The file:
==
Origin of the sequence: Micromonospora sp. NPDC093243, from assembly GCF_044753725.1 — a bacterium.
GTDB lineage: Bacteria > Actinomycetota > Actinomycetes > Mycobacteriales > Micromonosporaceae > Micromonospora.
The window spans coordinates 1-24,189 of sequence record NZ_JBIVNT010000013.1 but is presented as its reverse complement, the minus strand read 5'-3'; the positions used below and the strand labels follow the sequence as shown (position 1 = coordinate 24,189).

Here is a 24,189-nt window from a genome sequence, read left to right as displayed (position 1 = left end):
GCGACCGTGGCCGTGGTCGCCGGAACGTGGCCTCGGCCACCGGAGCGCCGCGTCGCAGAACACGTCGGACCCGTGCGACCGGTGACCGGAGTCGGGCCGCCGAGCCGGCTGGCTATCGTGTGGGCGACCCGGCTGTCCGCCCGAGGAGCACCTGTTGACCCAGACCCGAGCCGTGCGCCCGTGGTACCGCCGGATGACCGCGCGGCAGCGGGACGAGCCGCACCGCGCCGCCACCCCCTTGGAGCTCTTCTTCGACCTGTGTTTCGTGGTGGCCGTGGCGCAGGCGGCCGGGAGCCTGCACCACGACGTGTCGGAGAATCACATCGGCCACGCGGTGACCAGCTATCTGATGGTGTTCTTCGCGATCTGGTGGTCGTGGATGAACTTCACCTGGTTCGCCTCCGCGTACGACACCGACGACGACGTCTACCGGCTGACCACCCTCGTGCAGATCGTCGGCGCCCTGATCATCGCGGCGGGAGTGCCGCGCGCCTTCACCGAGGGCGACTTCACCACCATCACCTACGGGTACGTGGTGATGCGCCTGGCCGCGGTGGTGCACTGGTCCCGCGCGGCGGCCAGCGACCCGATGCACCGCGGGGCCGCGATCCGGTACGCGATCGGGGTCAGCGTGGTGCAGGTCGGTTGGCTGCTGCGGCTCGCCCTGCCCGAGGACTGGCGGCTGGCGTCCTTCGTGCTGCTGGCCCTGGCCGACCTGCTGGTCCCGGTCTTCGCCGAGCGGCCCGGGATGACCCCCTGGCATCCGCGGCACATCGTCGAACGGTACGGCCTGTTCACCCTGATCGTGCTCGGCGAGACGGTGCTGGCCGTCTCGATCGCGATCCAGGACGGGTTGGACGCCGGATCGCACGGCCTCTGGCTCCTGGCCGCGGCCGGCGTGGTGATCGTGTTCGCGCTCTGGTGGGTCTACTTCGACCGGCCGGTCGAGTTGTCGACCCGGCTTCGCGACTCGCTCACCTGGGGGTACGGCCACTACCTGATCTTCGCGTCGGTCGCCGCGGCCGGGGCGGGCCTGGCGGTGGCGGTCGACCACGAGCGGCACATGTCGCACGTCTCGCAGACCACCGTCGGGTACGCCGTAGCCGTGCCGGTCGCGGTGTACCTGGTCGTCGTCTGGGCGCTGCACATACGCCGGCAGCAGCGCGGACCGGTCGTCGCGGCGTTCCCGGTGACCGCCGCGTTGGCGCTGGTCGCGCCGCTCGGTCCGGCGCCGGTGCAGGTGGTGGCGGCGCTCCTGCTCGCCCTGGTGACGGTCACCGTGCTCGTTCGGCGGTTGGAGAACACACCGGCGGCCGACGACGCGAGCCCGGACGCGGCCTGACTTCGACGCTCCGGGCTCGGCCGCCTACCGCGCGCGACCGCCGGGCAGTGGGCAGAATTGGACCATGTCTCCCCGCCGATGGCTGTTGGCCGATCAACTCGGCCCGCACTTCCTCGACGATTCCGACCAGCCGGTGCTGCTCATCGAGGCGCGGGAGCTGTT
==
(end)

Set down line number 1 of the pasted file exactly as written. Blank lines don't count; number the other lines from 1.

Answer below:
Origin of the sequence: Micromonospora sp. NPDC093243, from assembly GCF_044753725.1 — a bacterium.